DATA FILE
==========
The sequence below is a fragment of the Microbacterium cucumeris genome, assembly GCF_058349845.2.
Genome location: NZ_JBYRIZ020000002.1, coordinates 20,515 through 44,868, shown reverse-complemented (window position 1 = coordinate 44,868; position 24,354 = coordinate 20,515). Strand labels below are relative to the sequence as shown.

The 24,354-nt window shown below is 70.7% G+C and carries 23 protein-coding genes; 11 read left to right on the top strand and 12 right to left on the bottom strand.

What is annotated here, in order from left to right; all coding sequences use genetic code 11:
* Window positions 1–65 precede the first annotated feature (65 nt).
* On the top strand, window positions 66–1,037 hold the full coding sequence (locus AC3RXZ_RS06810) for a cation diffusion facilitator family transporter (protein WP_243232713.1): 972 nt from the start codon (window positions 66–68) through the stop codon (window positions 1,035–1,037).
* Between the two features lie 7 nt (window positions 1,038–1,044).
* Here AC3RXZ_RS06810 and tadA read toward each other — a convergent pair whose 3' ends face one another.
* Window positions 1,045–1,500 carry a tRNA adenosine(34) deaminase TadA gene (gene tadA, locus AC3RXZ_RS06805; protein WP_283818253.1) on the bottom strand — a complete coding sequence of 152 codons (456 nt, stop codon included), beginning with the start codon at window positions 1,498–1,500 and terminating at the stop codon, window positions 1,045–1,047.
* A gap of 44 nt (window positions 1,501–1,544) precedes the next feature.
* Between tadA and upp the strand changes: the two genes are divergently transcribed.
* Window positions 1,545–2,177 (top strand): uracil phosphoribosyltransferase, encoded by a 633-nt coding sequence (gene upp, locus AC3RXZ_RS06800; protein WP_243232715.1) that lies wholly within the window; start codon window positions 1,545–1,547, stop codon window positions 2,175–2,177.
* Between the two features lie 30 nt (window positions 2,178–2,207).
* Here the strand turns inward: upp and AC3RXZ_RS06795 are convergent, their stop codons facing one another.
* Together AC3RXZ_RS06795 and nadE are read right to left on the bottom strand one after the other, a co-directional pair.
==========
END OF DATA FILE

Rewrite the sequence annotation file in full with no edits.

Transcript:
The sequence below is a fragment of the Microbacterium cucumeris genome, assembly GCF_058349845.2.
Genome location: NZ_JBYRIZ020000002.1, coordinates 20,515 through 44,868, shown reverse-complemented (window position 1 = coordinate 44,868; position 24,354 = coordinate 20,515). Strand labels below are relative to the sequence as shown.

The 24,354-nt window shown below is 70.7% G+C and carries 23 protein-coding genes; 11 read left to right on the top strand and 12 right to left on the bottom strand.

What is annotated here, in order from left to right; all coding sequences use genetic code 11:
* Window positions 1–65 precede the first annotated feature (65 nt).
* On the top strand, window positions 66–1,037 hold the full coding sequence (locus AC3RXZ_RS06810) for a cation diffusion facilitator family transporter (protein WP_243232713.1): 972 nt from the start codon (window positions 66–68) through the stop codon (window positions 1,035–1,037).
* Between the two features lie 7 nt (window positions 1,038–1,044).
* Here AC3RXZ_RS06810 and tadA read toward each other — a convergent pair whose 3' ends face one another.
* Window positions 1,045–1,500 carry a tRNA adenosine(34) deaminase TadA gene (gene tadA, locus AC3RXZ_RS06805; protein WP_283818253.1) on the bottom strand — a complete coding sequence of 152 codons (456 nt, stop codon included), beginning with the start codon at window positions 1,498–1,500 and terminating at the stop codon, window positions 1,045–1,047.
* A gap of 44 nt (window positions 1,501–1,544) precedes the next feature.
* Between tadA and upp the strand changes: the two genes are divergently transcribed.
* Window positions 1,545–2,177 (top strand): uracil phosphoribosyltransferase, encoded by a 633-nt coding sequence (gene upp, locus AC3RXZ_RS06800; protein WP_243232715.1) that lies wholly within the window; start codon window positions 1,545–1,547, stop codon window positions 2,175–2,177.
* Between the two features lie 30 nt (window positions 2,178–2,207).
* Here the strand turns inward: upp and AC3RXZ_RS06795 are convergent, their stop codons facing one another.
* Together AC3RXZ_RS06795 and nadE are read right to left on the bottom strand one after the other, a co-directional pair.